Sam Hose went to jail for killing a white man and attacking his wife in front of her children in 1899 when a white mob took him from his sell to a new location to torture him to death. This mob mutilated Hose’s body while he was tied up, eventually burning him alive while over 2,000 people watched, according to the Atlanta Constitution. Much of this crowd came a long way to see Hose murdered and tortured after hearing that he had attacked a white family. At this point in Georgia, lynching was at an all time high, with its toll at 458 lynchings and only beat by Mississippi’s toll of 538. In 1899, Georgia hit its peak, with 27 lynchings in a year.
After Reconstruction ended in Georgia, reports of violence became widespread throughout the state. Georgia ranked second to Mississippi with 458 lynch victims between the end of Reconstruction and the early twentieth century. The number of lynch victims peaked in 1899 when 27 Georgians were killed. Among the more high-profile lynch victims of Georgia was Leo Frank (August 17, 1915), a Jewish man of Atlanta who was convicted of murdering his 15-year-old employee (Mary Phagan). Leo Frank was raised in New York and came to Georgia in the early twentieth century to manage the National Pencil Company. Frank was convicted largely on the testimony of Jim Conley, an African-American janitor working at the factory. After a series of failed appeals, including one to the U.S. Supreme Court, Frank’s lawyers appealed to Governor John. M. Slaton. After reviewing the case, Slaton commuted Frank’s sentence to life in prison. Feelings of outrage and anger, likely flared by populist newspaper editor Tom Watson’s writings, came to a head on August 17, 1915, when Leo Frank was hanged by a mob in Marietta, Georgia. For more information go to the New Georgia Encyclopedia page on Leo Frank and his case.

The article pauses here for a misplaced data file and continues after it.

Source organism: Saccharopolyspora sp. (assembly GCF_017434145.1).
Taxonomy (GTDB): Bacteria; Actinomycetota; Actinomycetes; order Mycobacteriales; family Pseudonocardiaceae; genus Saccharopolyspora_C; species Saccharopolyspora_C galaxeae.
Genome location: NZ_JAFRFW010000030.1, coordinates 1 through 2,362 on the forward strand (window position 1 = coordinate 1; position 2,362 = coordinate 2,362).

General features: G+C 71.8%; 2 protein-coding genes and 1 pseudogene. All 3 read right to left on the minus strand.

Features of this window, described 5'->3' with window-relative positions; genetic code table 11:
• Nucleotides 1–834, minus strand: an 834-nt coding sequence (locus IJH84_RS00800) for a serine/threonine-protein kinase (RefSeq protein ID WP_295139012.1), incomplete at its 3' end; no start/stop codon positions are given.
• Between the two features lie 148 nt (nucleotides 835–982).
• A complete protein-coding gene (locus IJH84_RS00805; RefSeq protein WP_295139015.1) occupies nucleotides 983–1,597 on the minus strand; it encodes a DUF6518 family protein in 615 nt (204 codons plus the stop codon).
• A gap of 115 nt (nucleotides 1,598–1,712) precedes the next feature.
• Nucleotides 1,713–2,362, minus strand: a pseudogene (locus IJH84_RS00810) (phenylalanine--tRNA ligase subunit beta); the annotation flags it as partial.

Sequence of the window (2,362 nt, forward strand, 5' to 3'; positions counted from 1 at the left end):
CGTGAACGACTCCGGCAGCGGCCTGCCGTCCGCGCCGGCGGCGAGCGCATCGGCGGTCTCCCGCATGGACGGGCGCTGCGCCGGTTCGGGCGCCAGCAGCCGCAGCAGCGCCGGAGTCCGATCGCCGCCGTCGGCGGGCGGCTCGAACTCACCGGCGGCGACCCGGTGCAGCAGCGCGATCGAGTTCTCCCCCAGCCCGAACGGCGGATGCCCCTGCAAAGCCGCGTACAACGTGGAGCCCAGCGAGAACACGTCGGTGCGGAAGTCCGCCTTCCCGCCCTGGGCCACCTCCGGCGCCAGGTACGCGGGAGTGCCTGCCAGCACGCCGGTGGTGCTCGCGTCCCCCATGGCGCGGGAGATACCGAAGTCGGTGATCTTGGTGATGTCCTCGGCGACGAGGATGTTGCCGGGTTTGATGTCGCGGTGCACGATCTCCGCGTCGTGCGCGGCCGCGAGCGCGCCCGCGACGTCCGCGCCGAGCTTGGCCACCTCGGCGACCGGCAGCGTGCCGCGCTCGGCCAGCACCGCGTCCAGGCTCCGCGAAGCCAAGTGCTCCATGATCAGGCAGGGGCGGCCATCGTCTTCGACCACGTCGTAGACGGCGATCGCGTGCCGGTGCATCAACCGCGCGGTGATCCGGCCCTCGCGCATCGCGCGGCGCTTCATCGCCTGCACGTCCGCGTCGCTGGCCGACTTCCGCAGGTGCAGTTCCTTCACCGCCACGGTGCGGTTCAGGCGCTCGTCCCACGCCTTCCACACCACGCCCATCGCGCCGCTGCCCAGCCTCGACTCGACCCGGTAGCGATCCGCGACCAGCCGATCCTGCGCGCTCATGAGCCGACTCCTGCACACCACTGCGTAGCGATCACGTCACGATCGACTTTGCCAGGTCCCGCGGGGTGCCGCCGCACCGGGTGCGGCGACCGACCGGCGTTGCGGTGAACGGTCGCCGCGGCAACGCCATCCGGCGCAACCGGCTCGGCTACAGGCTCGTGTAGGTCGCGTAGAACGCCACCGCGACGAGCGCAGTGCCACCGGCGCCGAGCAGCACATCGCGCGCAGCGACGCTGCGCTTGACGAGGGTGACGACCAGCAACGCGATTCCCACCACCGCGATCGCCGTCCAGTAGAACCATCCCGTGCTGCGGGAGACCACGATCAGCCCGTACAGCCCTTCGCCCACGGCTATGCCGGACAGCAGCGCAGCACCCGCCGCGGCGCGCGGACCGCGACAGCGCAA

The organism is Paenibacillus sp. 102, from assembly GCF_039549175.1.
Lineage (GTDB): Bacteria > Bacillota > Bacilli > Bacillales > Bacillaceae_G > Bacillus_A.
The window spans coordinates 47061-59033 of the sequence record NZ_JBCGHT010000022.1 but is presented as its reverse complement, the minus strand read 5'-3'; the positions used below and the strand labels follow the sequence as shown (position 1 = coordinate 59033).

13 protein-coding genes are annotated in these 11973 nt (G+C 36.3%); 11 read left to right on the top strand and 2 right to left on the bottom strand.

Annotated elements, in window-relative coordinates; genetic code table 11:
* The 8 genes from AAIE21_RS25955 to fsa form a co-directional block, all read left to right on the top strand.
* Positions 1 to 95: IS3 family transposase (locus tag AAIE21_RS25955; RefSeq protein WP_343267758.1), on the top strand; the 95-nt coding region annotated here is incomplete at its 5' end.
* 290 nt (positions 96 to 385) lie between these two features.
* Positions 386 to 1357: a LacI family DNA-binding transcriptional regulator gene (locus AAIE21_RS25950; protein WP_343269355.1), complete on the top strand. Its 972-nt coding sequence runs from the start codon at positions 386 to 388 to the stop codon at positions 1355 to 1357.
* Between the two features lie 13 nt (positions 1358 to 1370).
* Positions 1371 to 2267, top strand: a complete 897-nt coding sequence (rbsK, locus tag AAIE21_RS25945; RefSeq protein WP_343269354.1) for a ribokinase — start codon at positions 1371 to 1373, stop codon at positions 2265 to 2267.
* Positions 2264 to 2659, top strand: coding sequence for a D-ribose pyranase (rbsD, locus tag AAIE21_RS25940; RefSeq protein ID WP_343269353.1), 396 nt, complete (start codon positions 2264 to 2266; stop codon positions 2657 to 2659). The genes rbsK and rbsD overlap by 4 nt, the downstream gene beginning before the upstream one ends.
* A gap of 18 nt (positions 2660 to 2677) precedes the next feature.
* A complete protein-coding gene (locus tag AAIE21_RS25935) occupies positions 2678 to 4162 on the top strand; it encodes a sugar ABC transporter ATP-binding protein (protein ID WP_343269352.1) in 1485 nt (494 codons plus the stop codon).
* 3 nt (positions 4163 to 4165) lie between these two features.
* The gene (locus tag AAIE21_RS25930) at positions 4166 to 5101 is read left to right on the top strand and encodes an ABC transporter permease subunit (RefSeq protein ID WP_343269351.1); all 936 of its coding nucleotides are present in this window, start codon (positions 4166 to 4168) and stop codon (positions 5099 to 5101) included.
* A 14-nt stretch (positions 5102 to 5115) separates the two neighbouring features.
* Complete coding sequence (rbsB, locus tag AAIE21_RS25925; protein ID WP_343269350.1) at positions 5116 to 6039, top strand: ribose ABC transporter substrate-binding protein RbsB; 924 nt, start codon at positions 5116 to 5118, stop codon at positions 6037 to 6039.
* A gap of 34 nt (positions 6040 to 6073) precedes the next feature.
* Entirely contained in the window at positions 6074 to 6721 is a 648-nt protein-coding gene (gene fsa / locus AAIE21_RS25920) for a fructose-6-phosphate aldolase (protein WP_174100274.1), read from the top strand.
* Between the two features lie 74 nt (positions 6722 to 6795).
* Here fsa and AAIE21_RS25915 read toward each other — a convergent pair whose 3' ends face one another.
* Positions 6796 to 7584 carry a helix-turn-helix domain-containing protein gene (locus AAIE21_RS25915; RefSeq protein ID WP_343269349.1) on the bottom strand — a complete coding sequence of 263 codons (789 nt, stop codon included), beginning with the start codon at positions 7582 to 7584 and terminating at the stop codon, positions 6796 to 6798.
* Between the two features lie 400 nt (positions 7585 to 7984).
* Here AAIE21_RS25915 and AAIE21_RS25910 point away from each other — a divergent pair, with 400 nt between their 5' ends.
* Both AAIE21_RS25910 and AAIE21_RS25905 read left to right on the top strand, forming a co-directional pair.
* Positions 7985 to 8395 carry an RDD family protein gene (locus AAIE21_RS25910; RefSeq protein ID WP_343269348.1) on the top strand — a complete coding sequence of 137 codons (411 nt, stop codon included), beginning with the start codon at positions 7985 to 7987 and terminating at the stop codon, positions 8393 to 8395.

A collection of newspapers articles on the Leo Frank Case. From the Georgia Historical Society.
“Lynch Law in Georgia” was published by the Colored Citizens of Chicago in 1882. Ida B. Wells was part of the Great Migration movement, in which African-Americans moved North in large numbers, looking for equality and opportunity outside of the South. Yet Wells did not cut ties with the South and continued to work toward justice for black Southerners even after she left.
“Lynch law in Georgia: a six-weeks’ record in the center of southern civilization, as faithfully chronicled by the “Atlanta journal” and the “Atlanta constitution”: also the full report of Louis P. Le Vin, the Chicago detective sent to investigate the burning of Samuel Hose, the torture and hanging of Elijah Strickland, the colored preacher, and the lynching of nine men for alleged arson” By Ida B. Wells. [Chicago: This pamphlet is circulated by Chicago colored citizens, 1899]. From the Library of Congress.